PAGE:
Lil Durk made a name for himself in Chicago’s Drill scene. Drill music is a genre Chicago hip-hop that is characterized by its violent and nihilistic lyrical content, reflecting the state of affairs for much black youth within Chicago’s poor inner-city. One study found that a black male living in one of Chicago’s nine “extremely distressed” black neighborhoods was less likely to survive the next five years of his life than an adult male in Bangladesh.
In one news report, a white news reporter asked Black youth from Englewood, What makes you guys tick?”. The young Chicagoan responded, “We’ve got to eat…We want to. We want money. Rob, steal and kill. That’s the only way. We didn’t grow up in Beverly Hills. We don’t get it handed to us.” When asked about the solution to the violence, one Black youth responded “There’s no solution to the violence. Killing, killing is the solution.”
This is the Englewood neighborhood in Chicago where Lil Durk was born and came of age is notorious for its gang violence but a lesser-known fact about the neighborhood is how much it was detrimentally impacted by institutional racism. ‘What the CBS report failed to mention is that though Englewood today is predominately Black and among the poorest Black communities in the world, it was once predominately white and affluent. When integration took place and Blacks began to move in Englewood, whites formed a neighborhood association with slogans like: “America for whites, Africa The Only Place for Niggers.”
In order to keep Black people out, whites organized mass anti-integration protests, with one protestor stating in 1949, “We don’t want them, we don’t want to live with them. I think they’re savages.” After a mere rumor that a house in Englewood was going to be purchased by a Black family, whites began to carry out arsons, physical assaults, and even bombings of Black residents for simply trying to live their lives. After putting up posters saying “NEGROES INVADING” a bunch of white racists came together initiating what has become known as the “Englewood Race Riots of 1949”. It was the history of this violence that deprived Black communities of opportunities and set the stage for the rise of the drug economy, gangs, and the culture of drill rap in Chicago.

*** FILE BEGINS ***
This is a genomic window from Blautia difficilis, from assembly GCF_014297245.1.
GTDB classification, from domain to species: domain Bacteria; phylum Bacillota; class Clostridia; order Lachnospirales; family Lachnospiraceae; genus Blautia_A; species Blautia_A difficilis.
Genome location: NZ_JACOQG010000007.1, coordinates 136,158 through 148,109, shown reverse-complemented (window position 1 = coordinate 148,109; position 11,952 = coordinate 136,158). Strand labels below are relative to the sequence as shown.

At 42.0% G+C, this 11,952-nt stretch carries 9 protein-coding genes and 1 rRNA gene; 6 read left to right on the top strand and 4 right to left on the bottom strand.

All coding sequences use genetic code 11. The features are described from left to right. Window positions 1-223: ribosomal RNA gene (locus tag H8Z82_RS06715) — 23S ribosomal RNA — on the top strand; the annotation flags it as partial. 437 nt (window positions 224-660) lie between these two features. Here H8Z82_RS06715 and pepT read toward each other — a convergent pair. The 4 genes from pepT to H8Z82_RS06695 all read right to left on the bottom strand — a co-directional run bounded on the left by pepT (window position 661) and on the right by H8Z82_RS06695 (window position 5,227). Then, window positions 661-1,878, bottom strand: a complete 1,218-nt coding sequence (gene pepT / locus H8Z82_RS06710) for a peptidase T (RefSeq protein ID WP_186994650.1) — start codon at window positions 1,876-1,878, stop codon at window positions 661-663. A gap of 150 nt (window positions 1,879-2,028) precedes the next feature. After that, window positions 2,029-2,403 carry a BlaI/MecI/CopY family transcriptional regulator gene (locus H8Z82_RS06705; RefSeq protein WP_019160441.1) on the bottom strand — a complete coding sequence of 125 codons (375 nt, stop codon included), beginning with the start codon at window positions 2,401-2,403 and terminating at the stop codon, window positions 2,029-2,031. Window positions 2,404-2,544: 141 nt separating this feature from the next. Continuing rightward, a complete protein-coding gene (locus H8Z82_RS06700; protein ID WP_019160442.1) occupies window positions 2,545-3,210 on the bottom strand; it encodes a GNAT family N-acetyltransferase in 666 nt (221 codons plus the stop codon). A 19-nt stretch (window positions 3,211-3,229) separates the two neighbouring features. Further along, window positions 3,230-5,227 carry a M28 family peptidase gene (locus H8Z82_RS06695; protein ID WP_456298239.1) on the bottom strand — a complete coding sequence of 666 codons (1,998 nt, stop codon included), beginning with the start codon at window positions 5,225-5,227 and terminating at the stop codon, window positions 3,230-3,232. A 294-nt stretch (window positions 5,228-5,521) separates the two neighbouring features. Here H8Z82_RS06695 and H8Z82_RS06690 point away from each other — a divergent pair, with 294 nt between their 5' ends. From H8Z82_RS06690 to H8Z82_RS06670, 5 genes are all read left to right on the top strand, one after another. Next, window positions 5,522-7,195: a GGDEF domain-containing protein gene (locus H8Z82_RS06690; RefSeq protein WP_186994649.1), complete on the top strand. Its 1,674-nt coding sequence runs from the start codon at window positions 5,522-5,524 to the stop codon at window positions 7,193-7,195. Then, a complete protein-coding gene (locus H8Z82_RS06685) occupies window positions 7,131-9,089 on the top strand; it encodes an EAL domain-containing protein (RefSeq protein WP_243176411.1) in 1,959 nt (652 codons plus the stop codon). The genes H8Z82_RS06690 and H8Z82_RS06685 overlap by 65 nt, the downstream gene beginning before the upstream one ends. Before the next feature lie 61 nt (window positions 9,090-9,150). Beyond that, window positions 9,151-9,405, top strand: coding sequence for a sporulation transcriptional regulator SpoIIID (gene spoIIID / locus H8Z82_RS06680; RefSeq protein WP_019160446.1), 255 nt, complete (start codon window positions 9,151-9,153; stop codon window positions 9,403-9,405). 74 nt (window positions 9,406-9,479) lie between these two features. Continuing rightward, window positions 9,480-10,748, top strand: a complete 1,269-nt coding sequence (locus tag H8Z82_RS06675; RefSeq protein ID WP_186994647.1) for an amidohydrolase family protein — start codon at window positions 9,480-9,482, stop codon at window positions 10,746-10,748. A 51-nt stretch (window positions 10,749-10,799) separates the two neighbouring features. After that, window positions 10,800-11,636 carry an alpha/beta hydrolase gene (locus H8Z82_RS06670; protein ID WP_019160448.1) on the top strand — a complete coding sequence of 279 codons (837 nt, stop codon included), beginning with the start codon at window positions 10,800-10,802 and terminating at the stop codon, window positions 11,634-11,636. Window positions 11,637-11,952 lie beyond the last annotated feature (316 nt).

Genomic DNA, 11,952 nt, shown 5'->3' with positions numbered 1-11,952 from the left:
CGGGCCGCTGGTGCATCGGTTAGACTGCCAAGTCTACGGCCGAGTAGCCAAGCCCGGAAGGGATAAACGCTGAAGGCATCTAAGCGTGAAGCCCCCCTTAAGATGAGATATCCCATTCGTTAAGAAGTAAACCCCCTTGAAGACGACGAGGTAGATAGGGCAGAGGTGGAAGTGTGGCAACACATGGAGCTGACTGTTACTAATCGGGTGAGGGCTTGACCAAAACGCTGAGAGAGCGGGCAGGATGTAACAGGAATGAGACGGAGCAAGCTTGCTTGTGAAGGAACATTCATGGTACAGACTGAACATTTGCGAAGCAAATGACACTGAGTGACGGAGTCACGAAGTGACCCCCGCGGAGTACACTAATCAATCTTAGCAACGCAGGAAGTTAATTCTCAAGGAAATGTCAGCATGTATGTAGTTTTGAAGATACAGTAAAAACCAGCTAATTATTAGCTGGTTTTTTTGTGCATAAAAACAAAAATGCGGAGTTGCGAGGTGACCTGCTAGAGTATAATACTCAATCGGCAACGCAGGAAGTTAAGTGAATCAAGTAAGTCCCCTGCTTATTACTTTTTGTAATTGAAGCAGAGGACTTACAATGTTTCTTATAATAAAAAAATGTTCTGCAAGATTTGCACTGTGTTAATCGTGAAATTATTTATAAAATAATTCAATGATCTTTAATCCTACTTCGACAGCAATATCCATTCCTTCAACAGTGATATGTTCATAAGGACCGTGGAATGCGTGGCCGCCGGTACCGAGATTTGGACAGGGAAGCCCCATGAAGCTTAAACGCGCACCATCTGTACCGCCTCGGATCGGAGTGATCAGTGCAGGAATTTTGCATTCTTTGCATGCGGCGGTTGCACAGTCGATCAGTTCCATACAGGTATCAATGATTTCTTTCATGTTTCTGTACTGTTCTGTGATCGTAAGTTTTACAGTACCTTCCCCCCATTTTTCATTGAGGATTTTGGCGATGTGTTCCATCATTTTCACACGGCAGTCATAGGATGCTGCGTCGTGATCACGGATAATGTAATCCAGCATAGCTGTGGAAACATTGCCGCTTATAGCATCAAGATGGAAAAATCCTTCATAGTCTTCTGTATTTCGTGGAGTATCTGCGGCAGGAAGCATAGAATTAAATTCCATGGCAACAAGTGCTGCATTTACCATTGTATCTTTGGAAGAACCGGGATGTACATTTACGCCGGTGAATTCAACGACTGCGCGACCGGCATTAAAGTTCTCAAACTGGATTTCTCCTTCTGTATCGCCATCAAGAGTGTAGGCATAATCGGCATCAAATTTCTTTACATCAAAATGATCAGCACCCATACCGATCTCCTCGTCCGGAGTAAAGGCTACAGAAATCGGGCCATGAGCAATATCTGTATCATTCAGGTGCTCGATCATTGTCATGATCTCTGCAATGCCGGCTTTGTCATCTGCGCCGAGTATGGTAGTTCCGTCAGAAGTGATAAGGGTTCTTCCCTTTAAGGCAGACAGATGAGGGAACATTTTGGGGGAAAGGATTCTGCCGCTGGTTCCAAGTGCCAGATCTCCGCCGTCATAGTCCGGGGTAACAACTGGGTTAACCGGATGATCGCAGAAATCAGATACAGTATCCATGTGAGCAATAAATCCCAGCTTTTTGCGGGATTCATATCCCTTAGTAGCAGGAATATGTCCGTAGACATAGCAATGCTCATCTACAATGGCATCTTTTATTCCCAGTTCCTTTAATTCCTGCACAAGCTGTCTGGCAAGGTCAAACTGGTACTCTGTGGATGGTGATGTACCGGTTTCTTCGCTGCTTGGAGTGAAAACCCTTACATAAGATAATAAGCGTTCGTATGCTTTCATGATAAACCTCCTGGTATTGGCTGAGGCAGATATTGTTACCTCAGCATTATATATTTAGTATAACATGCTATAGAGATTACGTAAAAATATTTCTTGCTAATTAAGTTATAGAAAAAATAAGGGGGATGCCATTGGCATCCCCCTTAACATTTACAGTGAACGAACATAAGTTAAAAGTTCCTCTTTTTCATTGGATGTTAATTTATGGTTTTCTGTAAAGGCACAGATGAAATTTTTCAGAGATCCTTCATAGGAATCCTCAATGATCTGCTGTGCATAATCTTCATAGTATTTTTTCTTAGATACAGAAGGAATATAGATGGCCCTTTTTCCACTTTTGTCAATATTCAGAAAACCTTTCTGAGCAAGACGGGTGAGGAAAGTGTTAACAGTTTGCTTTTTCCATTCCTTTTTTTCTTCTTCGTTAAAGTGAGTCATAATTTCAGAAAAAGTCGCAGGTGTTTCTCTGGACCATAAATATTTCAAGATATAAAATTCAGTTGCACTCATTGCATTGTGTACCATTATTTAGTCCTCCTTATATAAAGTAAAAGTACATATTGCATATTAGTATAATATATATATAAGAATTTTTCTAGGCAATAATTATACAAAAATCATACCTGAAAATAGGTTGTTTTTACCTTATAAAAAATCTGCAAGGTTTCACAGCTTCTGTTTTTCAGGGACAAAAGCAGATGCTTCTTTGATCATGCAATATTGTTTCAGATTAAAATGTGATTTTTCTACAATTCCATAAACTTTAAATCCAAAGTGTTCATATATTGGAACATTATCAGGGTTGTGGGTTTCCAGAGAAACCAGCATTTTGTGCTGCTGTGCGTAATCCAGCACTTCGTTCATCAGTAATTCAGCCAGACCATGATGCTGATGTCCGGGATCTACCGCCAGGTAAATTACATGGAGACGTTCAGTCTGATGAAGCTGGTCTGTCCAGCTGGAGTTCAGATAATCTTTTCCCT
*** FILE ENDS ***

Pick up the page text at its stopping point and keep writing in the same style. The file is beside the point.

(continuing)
Lil Durk‘s father, known as Big Durk, was himself a product of the deprivation that stemmed from institutional racism. In an interview, Big Durk describes his upbringing with his mother on drugs and experiencing homelessness in Englewood neighborhood. He states he began selling drugs to earn fast cash and quickly made his way up the ranks having been affiliated with Larry Hoover, the leader of the Gangsta Disciples in Chicago. Convicted under racial discriminatory laws that resulted in disparate sentences for cocaine distribution, Big Durk was given a life sentence for selling cocaine throughout Chicago.
Lil Durk was only seven months old when his father was arrested. While Lil Durk would become known as a drill rapper deeply associated with Chicago’s gang life, his father Big Durk would transform himself into an Imam in prison and issued this power message behind prison walls.
‘One of the greatest joys any father can have is when his father is guided to this way of life Islam. It is the greatest blessing of all. I have been blessed that both of my sons are interested in Islam and whenever I get the chance throughout these phone calls I try to give them a piece of this deen, this way of life… This is the one thing politicians, people from the political realm do not understand when it comes to changing them inner-cities, changing the streets, changing the violence, one thing they need out there is Islam. If we can get everyone to understand that As Allah Says in the Qu’ran you will not change the condition of a people until they change what is in themselves.”